Five need to know factors when considering child support modifications in San Diego
It is a comfort to know that you can make changes to child support orders. Nothing is permanent. California’s statewide uniform child support guideline states that child support orders are modifiable “at any time as the court deems necessary.”
Just to warn you, until an order for child support is modified, you must pay the child support amount in the existing order. If you are one of the many people in these turbulent economic times having trouble either making child support payments or needing more child support due to a change in work or living situation, we can help you… and fast.
We will work with you to quickly and efficiently evaluate you and the other parents’ situation to come up with the best solution to modify your existing support order. Below are some of the key factors we would like you to think about when seeking a child support modification with one of our experienced and committed Family Law Attorneys at Minella Law Group.
1. Do not delay a modification
Be sure to take steps right away to modify child support if there are circumstances not allowing you to pay child support or if there are changes warranting an increase in child support. If you are unable to pay and you do not change your child support obligations, those payments become what’s called “in arrears.” There is no way of getting rid of a payment in arrears, other than paying it. It cannot be discharged in bankruptcy and cannot even be reduced by a judge.
If the other parent will not agree to modify child support, hire a qualified child support attorney to immediately file a motion with the court. If the other parent agrees to a child support modification, be sure to get it in writing and have it approved by a judge. If this is not done and the other parent changes their mind, the original support order still stands and you will be responsible for the amounts you did not pay.
Whatever your situation, whether negotiating with the other parent or taking it to court, we will assist and advise you in modifying your current child support orders in any type of circumstance.
2. Agree to modify with other parent
You should try to first come to an agreement with the other parent to modify the child support terms. But, be sure to hire a skilled family law attorney well-versed in these types of modifications to assist you through the negotiations to ensure proper protections. After you come to an agreement, you must request that the judge approve the change. It is more than likely this will occur, unless the agreed-upon amount is far below California guidelines. If this is the case, you will have to justify why the agreement is below the guideline amount, and that it will adequately provide for the child’s support.
3. Material change in circumstances to modify
If you and the other parent cannot agree on changes to the existing child support order, you will need to ask the court for a hearing to modify. The party seeking the child support modification will have to show that there is a “material change of circumstances” that justifies a modification of the existing order.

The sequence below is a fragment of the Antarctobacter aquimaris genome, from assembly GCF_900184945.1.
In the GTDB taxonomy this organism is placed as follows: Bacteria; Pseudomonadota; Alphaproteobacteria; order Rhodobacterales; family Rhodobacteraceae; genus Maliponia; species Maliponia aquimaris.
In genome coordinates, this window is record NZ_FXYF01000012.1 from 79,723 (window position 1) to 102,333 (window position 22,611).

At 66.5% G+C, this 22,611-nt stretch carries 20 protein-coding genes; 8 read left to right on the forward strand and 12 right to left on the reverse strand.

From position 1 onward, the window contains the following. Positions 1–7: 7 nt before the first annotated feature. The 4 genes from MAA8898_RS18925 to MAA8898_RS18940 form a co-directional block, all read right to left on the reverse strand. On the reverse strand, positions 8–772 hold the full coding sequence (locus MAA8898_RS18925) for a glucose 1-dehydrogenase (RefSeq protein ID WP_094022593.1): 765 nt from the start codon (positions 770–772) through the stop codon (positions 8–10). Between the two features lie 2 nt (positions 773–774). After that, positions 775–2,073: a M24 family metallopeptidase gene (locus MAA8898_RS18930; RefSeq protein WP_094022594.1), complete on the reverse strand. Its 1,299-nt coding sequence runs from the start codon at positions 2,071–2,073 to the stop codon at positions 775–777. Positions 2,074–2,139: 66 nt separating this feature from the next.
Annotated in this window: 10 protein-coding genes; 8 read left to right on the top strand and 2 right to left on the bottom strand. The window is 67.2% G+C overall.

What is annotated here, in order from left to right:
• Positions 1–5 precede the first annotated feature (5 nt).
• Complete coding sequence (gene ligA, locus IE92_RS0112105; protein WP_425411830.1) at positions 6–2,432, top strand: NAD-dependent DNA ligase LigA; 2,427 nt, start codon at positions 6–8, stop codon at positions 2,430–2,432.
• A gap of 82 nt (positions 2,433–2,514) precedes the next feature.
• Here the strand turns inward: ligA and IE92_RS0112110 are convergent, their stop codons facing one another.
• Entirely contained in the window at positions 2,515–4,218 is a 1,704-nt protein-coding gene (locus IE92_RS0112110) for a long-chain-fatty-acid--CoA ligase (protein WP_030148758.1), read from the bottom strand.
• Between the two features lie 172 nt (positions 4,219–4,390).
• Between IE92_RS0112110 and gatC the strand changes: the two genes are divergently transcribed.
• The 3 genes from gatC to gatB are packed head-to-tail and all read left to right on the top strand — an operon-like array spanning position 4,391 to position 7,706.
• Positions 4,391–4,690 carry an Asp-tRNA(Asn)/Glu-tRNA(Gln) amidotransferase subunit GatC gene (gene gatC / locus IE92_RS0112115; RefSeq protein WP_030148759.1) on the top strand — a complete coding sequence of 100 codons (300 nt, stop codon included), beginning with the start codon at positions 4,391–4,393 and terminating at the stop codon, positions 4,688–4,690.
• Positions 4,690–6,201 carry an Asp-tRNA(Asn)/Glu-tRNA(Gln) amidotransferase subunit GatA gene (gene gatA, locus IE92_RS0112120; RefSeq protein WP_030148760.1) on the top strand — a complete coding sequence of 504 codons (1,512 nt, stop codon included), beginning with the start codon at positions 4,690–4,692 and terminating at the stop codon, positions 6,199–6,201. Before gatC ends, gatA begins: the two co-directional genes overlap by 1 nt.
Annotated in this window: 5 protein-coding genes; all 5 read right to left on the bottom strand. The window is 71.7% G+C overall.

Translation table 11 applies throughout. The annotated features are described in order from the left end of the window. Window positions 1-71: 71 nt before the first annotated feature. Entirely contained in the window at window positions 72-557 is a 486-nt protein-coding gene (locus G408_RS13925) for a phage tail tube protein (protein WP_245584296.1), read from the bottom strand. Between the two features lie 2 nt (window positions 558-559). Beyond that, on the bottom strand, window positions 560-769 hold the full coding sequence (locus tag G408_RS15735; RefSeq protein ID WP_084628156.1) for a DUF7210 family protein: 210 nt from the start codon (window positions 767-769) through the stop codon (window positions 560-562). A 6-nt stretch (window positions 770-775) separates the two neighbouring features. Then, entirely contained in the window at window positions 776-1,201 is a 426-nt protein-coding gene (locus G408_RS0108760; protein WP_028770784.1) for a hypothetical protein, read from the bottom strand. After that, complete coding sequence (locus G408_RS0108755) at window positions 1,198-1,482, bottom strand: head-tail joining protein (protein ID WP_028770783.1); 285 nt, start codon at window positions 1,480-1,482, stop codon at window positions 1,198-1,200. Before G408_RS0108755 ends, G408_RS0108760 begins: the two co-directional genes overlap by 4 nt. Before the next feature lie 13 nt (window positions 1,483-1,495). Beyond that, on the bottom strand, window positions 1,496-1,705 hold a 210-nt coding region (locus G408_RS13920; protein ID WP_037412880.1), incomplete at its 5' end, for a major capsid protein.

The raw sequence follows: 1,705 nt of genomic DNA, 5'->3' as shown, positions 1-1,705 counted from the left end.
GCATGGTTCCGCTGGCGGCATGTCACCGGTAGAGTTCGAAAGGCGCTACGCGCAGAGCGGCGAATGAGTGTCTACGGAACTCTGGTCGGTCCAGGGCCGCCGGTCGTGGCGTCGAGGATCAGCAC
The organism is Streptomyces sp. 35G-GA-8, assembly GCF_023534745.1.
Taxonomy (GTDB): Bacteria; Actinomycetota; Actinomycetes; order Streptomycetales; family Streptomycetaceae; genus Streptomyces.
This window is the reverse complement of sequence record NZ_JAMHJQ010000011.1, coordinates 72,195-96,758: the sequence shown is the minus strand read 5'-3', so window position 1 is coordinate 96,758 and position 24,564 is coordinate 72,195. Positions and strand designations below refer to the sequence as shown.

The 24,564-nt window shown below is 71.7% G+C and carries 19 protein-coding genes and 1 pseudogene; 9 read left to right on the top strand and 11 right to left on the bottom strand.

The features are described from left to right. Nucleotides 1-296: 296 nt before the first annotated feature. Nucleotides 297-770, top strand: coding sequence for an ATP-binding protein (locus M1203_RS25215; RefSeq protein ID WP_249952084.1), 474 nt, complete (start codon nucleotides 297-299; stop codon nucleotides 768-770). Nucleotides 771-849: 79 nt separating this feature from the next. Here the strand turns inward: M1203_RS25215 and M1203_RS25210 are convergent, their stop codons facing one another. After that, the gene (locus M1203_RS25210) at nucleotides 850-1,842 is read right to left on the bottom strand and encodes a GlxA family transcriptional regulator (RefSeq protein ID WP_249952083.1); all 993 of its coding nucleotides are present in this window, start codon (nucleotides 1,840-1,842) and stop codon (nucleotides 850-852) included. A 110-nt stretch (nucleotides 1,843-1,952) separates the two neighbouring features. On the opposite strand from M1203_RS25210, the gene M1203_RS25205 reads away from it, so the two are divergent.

There are no rigid guidelines for determining whether a material change has occurred. So long as the child support guidelines are met, each determination is made on a case-by-case basis. This determination can only be reversed for abuse of the judge’s discretion. Examples of substantial or material changes include:
- An increase or decrease in visitation time with the child
- Shifts in either parent’s financial ability to pay
- A child suffering a permanent disability requiring costly care
- Increases or decreases of child costs
- A parent becoming disabled
- A parent becoming incarcerated
- Increased child-related travel expenses due to visitation changes.
- A parent suffering extreme financial hardship
4. What qualifies as a hardship for modification
If you are suffering “extreme financial hardship,” a court may modify child support by allowing a deduction from your income. Extreme financial hardship occurs when there is/are:
- Extraordinary health expenses,
- Catastrophic losses that are uninsured, or
- An adoption or birth of a child from another relationship or marriage (a deduction is given for basic living expenses of children living with the parent experiencing hardship)
This hardship deduction is not automatic; the court must consider all facts of income and expenses of your hardship.
5. Earning capacity as opposed to actual earnings when looking to modify
What you actually earn is not necessarily controlling in determining the ability to pay. A court may consider your “earning capacity” instead of actual earnings taking into account what is in the best interests of the children. Thus, a court may modify based on earning capacity even if there is no indication that an obligated parent intentionally and deliberately avoided financial obligations of supporting their child. If a court finds there is an opportunity to work and employment exists for a parent that is underemployed or unemployed, it may attribute earnings based on earning capacity, consistent with a child’s best interests.